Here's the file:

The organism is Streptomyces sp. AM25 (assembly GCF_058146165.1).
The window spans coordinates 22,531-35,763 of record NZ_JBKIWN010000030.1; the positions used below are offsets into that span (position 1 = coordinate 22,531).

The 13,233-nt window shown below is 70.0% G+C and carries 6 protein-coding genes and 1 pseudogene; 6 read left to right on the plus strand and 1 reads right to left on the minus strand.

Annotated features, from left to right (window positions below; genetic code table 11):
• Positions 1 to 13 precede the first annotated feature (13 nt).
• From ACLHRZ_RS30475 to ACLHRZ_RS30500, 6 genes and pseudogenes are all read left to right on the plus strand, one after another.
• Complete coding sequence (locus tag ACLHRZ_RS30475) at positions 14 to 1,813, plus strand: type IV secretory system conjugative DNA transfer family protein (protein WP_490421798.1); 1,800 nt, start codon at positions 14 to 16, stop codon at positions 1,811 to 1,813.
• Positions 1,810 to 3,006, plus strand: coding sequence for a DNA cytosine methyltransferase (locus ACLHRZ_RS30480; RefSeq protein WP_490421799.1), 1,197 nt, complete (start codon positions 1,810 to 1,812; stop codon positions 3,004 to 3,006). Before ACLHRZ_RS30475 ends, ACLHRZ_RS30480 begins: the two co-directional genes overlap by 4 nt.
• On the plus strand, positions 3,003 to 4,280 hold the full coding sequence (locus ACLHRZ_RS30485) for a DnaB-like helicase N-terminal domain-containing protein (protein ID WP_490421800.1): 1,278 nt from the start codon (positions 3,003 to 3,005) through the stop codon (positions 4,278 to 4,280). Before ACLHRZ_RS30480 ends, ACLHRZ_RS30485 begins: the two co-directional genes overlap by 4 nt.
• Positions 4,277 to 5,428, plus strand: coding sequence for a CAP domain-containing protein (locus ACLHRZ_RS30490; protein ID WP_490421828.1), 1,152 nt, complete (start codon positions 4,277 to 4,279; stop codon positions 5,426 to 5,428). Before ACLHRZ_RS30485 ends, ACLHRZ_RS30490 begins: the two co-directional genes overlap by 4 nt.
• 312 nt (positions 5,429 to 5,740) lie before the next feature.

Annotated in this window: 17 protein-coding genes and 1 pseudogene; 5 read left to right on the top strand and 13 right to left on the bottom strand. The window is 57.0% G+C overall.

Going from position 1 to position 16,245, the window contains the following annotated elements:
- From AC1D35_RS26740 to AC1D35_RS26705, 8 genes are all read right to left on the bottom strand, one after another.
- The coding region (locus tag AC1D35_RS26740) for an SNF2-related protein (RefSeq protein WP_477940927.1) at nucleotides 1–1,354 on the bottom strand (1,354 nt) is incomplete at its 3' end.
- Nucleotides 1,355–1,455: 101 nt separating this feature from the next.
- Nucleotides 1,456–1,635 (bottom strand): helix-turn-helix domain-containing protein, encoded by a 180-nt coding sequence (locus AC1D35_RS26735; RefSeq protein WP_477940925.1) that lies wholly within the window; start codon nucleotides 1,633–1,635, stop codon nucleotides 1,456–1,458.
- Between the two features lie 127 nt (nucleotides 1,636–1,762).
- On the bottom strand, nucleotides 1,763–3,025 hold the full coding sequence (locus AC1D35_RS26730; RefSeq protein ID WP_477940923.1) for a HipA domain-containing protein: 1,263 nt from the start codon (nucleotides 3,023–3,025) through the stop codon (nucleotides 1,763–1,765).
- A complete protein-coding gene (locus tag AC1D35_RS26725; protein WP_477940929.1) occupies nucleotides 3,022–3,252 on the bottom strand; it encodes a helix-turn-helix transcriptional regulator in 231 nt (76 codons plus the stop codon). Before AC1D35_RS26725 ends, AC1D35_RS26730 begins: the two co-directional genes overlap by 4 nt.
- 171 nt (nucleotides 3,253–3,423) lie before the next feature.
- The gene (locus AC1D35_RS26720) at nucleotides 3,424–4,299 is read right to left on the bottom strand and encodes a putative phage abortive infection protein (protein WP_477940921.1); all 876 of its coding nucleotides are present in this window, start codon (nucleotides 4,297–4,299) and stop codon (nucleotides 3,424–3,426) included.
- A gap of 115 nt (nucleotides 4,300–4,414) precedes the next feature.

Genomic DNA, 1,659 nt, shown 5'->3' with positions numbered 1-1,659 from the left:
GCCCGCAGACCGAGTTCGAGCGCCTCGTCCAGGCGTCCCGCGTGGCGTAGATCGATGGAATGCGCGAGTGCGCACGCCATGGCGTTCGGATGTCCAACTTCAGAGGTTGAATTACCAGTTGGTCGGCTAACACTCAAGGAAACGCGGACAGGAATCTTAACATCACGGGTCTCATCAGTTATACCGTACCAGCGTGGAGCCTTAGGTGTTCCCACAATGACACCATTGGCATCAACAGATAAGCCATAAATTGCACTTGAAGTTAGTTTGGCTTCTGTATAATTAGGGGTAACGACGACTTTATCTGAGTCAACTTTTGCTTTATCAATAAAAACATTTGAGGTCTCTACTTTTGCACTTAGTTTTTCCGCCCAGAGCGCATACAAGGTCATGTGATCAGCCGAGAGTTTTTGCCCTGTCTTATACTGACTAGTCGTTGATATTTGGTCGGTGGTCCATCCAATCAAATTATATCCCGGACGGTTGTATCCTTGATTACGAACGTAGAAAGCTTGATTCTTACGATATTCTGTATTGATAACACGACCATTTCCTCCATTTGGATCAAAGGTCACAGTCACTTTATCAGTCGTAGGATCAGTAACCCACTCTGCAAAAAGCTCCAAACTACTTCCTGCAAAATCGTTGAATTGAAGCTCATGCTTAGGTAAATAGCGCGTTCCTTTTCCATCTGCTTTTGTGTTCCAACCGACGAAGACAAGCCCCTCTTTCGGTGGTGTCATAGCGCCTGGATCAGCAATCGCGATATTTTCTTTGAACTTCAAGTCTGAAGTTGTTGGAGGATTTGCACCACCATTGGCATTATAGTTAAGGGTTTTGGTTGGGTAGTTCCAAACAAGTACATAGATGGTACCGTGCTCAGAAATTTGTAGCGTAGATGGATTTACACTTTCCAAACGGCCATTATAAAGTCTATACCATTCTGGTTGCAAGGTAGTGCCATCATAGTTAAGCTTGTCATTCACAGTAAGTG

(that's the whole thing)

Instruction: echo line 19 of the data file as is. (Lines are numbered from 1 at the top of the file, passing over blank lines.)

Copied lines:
- On the bottom strand, nucleotides 1,763–3,025 hold the full coding sequence (locus AC1D35_RS26730; RefSeq protein ID WP_477940923.1) for a HipA domain-containing protein: 1,263 nt from the start codon (nucleotides 3,023–3,025) through the stop codon (nucleotides 1,763–1,765).